The alternative hypothesis says that testosterone plays a much subtler role in shaping our social lives. When our social status is challenged, testosterone drives us to increase our standing; how we do that depends on the situation. Traders might take bigger financial risks, while prisoners might have a dust-up Eisenegger thinks that this is the right explanation, and his results support his view. In his experiment, women who received testosterone would be more inclined towards acts that boosted their social status, and the best way of doing that was to make a fair offer.
The message from this study is clear, and Eisenegger sums it up best himself:
"Whereas other animals may be predominantly under the influence of biological factors such as hormones, biology seems to exert less control over human behaviour. Our findings also teach an important methodological lesson for future studies: it is crucial to control for subjects' beliefs because the [effect of a pure substance] may be otherwise under- or overestimated."

Reference: Nature doi:10.1038/nature08711
More on hormones and placebo:

“I read Playboy for the articles”: Justifying and Rationalizing Unethical Decisions

[image is from here]
Queen Bee, one of many commenters over at The Experience Project has made what I consider to be a perfectly appropriate statement to introduce this post. It is from here and an excerpt of it reads as follows:

Posted on December 14th, 2009 at 7:33 PM
I got a man who thinks I am strange

i got another who thinks I am game
[...] Ever wonder why you see me with no make-up and my crazy curly hair,
because I want someone to see past it...
see past my body, my face, my hair....
see me,
because I try so desperately to show you... just f.ucking LOOK

*     *     *
What follows immediately is from The Experience Project, online. Note that the BEST answer was flagged and removed. Hmmm. Isn't THAT called censorship? Hey all you anti-censorship dudes: go after THIS group, not women who are trying to pass civil rights legislation making it actionable to turn women into things that are harmed because they've been turned into things by white hetero men. After this bit, some thoughts and analysis by me, and then "THE STUDY"!!!!

Experiences Shared: 3,607,167 [in their "

Resolved Question

Is it me or does PLAYBOY have really good articles?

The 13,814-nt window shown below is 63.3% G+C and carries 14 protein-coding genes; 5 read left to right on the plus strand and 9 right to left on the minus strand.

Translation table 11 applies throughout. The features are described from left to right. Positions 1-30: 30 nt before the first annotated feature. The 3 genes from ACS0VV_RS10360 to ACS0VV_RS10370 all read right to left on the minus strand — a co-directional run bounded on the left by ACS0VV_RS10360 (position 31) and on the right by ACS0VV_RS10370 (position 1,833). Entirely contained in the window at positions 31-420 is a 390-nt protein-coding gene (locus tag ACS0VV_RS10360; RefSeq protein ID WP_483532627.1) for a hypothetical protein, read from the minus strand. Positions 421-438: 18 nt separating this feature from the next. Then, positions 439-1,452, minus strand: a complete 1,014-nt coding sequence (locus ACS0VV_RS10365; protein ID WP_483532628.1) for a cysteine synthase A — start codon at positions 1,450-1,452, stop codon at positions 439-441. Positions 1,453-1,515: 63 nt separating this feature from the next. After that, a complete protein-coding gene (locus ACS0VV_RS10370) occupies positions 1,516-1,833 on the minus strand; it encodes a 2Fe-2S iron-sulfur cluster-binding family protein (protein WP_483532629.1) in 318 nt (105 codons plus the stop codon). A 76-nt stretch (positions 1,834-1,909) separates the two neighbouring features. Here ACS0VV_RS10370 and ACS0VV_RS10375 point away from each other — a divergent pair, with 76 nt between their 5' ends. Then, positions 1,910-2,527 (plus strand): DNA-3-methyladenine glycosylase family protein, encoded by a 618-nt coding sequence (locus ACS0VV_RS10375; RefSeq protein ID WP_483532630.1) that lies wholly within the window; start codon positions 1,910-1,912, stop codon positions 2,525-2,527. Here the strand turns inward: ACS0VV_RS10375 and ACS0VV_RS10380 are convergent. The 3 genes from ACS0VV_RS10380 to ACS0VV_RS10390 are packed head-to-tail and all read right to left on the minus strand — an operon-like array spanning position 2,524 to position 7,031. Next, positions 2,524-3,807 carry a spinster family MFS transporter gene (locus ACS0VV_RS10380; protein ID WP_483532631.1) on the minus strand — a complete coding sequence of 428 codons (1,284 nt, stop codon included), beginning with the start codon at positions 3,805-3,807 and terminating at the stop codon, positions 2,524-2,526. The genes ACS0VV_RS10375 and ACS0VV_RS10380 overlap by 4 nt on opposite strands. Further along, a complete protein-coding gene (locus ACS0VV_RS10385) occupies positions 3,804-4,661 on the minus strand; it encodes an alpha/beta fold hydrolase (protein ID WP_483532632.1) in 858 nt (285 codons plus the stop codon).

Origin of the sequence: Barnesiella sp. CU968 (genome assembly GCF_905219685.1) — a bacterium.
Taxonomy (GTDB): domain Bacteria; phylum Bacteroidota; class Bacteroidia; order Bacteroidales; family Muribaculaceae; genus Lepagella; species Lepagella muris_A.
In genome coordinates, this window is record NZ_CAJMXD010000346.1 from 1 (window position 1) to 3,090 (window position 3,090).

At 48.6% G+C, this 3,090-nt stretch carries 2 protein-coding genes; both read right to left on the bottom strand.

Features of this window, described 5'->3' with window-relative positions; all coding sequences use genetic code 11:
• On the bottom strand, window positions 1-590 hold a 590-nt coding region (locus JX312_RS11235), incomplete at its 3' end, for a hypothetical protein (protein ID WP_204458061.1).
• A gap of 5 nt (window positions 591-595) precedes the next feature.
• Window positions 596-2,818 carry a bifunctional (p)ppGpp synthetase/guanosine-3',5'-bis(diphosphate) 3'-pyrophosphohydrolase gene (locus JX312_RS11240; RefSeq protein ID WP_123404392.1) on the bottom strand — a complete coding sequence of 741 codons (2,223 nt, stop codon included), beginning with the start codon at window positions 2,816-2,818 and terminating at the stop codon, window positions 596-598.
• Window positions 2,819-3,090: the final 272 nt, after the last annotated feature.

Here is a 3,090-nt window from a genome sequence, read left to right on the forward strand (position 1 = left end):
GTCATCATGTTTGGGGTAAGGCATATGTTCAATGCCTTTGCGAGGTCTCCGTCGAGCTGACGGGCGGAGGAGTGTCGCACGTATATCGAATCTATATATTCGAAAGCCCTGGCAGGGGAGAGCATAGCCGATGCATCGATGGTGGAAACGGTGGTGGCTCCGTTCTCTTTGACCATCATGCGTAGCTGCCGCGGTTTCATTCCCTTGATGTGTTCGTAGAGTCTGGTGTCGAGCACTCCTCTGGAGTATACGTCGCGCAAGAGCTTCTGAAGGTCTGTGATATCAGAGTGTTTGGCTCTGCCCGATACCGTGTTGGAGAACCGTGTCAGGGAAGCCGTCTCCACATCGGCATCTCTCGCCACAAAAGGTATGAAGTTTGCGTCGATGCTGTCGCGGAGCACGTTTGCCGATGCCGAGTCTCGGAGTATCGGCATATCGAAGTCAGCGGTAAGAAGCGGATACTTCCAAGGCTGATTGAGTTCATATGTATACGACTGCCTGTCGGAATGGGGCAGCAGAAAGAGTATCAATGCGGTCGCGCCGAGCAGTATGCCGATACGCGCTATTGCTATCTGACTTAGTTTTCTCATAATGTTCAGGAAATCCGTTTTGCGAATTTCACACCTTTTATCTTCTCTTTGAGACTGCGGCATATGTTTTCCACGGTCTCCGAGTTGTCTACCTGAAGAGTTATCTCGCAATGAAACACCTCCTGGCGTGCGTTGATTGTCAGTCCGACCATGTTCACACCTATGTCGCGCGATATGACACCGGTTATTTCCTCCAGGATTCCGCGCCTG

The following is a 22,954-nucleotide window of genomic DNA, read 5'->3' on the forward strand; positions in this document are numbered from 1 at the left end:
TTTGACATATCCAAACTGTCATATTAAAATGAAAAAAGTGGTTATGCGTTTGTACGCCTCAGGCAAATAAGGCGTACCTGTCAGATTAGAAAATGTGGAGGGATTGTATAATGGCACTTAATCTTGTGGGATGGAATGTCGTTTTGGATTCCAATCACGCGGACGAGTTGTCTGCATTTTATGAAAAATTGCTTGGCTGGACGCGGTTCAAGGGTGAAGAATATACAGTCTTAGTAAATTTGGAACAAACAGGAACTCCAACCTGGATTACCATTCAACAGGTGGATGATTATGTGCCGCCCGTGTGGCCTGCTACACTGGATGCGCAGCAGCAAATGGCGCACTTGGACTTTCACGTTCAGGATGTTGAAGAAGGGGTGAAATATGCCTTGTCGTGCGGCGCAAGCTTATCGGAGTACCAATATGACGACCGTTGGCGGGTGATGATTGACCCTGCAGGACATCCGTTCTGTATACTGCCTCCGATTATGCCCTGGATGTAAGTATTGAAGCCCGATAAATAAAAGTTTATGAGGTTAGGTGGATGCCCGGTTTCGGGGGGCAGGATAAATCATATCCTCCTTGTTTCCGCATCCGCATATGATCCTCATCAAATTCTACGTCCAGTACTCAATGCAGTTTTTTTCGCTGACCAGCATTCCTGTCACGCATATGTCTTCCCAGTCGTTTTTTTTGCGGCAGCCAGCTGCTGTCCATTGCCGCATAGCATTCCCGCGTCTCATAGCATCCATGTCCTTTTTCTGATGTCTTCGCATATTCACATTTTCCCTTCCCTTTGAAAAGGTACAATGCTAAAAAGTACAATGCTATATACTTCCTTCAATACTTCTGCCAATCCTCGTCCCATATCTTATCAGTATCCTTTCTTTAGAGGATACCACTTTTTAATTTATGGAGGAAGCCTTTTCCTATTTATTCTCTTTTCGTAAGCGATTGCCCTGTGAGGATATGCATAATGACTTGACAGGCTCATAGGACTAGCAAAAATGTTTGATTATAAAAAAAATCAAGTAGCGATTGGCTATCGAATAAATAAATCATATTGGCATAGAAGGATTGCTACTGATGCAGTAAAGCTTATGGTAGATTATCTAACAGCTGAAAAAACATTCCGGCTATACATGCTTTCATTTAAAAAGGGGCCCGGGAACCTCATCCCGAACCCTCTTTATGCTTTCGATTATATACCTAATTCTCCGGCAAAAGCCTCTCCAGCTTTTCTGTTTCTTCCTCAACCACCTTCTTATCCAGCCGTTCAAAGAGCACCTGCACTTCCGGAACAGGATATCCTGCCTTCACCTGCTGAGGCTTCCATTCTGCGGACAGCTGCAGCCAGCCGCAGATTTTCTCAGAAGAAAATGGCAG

Posted 3 months ago

Sorry, this best answer was flagged and cannot be displayed.

Other 5 Answers to Is it me or does PLAYBOY have really good articles?

Posted Aug 21st, 2009 at 3:37PM
Playboy has articles?!
Rated: +1Vote for this!  

Posted Aug 21st, 2009 at 5:29AM
it's not just you.
Rated: +1Vote for this!  

Posted Aug 21st, 2009 at 4:02AM
Of course it does... among other things.

Among other THINGS, indeed. And to the first commenter: nice photo... NOT. But that image he posts, presumably of himself, just goes to show ya that white heterosexual men do not have "beauty standards" for themselves. Pull up images and video footage of ppl on beaches and you'll see the same thing over and over: images--moving or still--of women who are struggling to conform to narrow standards of very oppressive patriarchal Western beauty, and men who are not struggling to do anything comparable along those lines. Your honor, I submit as piece of evidence #1 the photo above of "acoguy"--yet another white-privileged middle aged man who things ppl will be interested in seeing the latest hijinx he can display, while also displaying to us that white men have no socially mandated beauty standards recognisable to THIS gay whiteboy! Honestly, when we say WHM have no decency, what we mean, in part, is that WHM do not hold each other accountable to how grotesquely they present themselves to the rest of us, in appearance and behavior! (Not that I find Photoshopped and otherwise altered images of objectified and pornographised men any more attractive!)